Latest Volcano by Tana Jean Welch
Tana Jean Welch’s Latest Volcano is a collection of poems that deal with humanity. Specifically, these poems tackle emotions as opposed to the surface-level situation or experience at hand; these emotions are what keep the reader cheering or agonizing, because the sentiments are too familiar. Welch’s collection contains a feeling of Western reality that terrifies the reader in the best way. From poems that range from a child nonchalantly holding a gun only to be surprised by the arrival of her period to a heterosexual couple that fantasizes about the same sex when climaxing, Welch’s poems reveal a little too much about the various characters of society. This meta-voyeurism—readers observing these lives while simultaneously living them—provides readers with a unified vision of a supposed “varying” society. In layman’s terms, through means of her poems, Welch reminds us all that our secrets are actually universal occurrences.
Perhaps the best part of Welch’s collection is the continuous presence of two emotions—happiness and sorrow—that occur simultaneously within each poem. These polar opposite feelings are why Welch’s writing oozes intensity and suspense, as exemplified in “The Same Wide Feet.” The poem deals with a mother-daughter duo and depicts glimpses into the way the mother raises her daughter. The mother informs her daughter on womanly things such as how much skin to show, what to keep on nightstands (mango and shea butter only), what lingerie to wear, and the urgency to enjoy sex. The reader roots for the mother who instills in her daughter early on about embracing her orgasms; on the other hand, the reader cannot shrug the disappointment felt towards the mother who only teaches her daughter about how to be a successful reproducer. Ironically when the daughter returns all the sexy items her mother gave her—symbolic of the daughter rejecting her mother’s teachings—the reader replaces displeasure towards the mother with pity.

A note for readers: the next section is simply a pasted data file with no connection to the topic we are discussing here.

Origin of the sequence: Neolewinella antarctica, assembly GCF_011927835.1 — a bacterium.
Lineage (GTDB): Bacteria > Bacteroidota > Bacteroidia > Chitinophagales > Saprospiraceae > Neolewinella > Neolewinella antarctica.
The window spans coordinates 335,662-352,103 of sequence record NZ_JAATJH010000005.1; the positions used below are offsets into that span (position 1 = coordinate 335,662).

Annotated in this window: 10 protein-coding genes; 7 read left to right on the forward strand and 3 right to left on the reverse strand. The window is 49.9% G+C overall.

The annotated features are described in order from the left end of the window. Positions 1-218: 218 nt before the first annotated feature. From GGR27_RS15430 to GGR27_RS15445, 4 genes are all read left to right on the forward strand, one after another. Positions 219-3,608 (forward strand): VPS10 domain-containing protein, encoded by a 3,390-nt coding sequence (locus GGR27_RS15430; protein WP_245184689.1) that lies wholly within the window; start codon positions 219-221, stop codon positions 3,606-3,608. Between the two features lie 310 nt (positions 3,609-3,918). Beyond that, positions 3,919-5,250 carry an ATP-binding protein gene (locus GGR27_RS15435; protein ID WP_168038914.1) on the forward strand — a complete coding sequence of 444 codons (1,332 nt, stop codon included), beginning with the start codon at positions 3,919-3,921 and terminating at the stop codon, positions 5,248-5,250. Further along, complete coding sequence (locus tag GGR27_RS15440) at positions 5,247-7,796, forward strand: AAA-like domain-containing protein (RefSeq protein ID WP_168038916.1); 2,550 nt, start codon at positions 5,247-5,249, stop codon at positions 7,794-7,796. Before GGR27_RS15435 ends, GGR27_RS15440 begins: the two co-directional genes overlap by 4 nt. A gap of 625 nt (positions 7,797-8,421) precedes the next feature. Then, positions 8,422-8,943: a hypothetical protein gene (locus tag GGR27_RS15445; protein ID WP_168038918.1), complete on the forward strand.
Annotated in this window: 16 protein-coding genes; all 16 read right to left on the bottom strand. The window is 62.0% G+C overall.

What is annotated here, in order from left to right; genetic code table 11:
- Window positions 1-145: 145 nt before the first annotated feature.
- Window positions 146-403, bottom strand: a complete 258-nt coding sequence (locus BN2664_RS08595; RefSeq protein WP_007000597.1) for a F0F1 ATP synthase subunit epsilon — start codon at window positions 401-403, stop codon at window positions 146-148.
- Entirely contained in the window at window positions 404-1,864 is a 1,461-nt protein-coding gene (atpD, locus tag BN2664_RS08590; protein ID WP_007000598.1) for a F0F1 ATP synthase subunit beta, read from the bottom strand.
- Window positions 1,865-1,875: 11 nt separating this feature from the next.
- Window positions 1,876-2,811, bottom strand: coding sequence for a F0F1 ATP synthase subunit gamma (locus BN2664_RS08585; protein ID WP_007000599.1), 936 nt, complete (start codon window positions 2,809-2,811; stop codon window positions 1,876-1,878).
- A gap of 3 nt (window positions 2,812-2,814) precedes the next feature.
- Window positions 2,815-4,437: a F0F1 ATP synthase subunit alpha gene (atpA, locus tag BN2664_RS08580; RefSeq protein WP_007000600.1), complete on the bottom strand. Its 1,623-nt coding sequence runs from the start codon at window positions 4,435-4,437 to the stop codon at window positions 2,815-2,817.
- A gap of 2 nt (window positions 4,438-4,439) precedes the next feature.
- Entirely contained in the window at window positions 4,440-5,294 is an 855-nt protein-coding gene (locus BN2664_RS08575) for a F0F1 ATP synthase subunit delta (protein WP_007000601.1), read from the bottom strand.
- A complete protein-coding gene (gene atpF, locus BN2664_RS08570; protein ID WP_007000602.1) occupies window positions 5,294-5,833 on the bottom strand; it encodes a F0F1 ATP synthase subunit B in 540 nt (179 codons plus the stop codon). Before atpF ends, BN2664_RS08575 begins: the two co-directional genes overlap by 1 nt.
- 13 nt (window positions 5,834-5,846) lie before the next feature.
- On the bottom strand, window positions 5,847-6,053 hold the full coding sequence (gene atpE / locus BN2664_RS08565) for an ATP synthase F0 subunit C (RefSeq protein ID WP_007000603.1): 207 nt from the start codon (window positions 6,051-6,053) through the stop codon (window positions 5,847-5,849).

These rapid twists and turns of emotions that exist in “The Same Wide Feet” are what readers can expect in Welch’s poems. Welch’s disposal of emotions prevents her from taking a position on which character she is rooting for. Nevertheless, Welch’s lack of power allows readers to make their own voices be heard in her poetry.
Reviewed by Madhura Nadarajah
$16.00 • 88 pages • Sept. 2016 • ISBN: 978-0-9906669-8-1
Latest Volcano by Tana Jean Welch is
available on Amazon from Marsh Hawk Press
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